When you think about your local County government, you usually think about things like parks, libraries, building codes and other services and rules for which your elected representatives are responsible. One thing you probably don’t think of is the enormous amounts of fuel it takes keep things humming in your community.
Local governments are among the largest fuel users in California. We operate fleets of police, fire and emergency response vehicles, waste removal trucks, and maintenance vehicles. The cost of fuel is a constant budget concern.
Now local governments – and that means taxpayers – are facing a regulation that could not only materially increase the cost of fuel, it could cause serious supply disruptions. It’s the Low Carbon Fuel Standard (LCFS) and it wasn’t invented by your City Council/Board of Supervisors or approved by voters – it’s the work of the California Air Resources Board (CARB).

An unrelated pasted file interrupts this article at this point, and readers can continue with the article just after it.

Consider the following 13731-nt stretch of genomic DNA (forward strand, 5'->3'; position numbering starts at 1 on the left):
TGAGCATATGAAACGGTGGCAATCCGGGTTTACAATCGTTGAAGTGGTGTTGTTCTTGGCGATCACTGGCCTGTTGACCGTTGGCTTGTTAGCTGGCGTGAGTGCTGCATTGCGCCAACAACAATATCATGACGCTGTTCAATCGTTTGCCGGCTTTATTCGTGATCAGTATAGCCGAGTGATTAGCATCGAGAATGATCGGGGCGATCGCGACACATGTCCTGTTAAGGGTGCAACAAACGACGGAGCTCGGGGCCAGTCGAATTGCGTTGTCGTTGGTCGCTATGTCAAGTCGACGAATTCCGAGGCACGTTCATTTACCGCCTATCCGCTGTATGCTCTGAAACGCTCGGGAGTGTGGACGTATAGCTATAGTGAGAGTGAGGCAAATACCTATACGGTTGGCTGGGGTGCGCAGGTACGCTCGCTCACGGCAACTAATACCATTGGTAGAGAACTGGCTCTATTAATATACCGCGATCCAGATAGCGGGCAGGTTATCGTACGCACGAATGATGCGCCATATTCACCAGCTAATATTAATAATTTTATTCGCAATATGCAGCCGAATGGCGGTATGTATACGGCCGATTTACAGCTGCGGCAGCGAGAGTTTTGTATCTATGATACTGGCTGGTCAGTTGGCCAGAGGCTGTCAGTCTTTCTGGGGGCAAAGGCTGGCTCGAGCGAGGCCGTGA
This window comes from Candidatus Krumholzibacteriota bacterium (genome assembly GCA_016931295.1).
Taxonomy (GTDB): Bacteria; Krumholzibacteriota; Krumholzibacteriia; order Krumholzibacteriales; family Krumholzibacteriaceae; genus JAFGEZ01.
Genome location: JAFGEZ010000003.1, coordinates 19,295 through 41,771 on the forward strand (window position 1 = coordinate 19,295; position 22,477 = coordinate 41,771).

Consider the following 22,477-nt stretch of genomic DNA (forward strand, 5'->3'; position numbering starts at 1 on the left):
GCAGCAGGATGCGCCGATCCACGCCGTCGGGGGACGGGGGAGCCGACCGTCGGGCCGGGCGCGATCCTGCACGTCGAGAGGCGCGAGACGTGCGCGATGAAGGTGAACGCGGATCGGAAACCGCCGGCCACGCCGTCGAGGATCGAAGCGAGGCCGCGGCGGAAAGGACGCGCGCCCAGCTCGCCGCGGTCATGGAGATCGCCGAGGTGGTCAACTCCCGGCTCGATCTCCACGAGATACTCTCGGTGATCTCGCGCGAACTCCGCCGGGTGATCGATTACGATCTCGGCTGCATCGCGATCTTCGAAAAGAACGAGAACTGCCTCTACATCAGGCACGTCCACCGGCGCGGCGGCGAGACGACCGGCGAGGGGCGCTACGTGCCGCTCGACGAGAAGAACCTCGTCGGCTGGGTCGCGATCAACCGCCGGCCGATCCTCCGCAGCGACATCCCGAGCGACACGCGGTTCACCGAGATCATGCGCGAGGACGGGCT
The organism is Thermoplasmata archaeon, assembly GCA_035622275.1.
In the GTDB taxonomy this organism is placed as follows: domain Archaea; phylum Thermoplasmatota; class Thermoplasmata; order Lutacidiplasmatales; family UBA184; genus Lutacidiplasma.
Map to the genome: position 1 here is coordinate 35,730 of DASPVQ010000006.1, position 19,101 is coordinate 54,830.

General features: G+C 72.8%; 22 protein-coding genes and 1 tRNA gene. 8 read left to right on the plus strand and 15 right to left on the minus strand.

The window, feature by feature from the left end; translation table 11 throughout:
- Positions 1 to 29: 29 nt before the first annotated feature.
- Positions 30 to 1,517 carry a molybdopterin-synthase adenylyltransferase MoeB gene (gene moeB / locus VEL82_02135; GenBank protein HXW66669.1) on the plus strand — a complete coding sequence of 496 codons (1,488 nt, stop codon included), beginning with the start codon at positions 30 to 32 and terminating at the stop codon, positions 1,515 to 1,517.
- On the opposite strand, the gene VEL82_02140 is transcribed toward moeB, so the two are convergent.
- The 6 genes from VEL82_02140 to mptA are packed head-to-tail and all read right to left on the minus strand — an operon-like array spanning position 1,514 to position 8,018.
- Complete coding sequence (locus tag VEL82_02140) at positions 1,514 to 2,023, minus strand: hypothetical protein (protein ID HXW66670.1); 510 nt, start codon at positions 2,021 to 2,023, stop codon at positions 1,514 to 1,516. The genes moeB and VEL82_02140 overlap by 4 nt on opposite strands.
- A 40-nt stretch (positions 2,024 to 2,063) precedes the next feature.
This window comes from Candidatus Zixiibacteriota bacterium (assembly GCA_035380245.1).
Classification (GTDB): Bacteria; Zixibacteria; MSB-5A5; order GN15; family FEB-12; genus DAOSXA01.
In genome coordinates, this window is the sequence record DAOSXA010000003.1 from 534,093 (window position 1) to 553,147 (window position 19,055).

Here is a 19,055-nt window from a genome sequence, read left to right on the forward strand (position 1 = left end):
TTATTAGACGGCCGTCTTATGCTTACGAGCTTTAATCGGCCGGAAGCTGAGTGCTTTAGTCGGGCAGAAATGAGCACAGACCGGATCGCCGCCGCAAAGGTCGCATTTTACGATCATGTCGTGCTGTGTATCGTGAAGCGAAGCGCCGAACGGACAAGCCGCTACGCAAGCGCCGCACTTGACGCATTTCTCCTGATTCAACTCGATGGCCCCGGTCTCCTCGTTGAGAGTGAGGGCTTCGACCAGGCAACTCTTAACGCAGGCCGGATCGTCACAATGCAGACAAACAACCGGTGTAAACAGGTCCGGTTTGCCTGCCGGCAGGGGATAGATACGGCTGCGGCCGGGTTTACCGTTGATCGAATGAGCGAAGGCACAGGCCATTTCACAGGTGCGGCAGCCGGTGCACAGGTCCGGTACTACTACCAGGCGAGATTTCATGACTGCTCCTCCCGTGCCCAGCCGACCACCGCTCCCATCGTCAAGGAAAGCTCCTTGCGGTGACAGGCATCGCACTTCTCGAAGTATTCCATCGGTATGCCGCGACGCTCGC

Like many government regulations, the LCFS is well-intended. The goal is to reduce global warming emissions by requiring refiners to produce lower-carbon fuels and increase the use of non-petroleum fuels, biofuels and other low-carbon fuels.
Unfortunately, CARB has put the cart well before the horse. The LCFS is infeasible because there’s currently not enough low-carbon fuel to go around, and what there is will be enormously expensive. Further, low-carbon fuel technology is not sufficiently advanced to provide adequate, reliable supplies in the foreseeable future.
Welcome to the website for Madera County Supervisor Rick Farinelli. Rick represents Madera County's third district.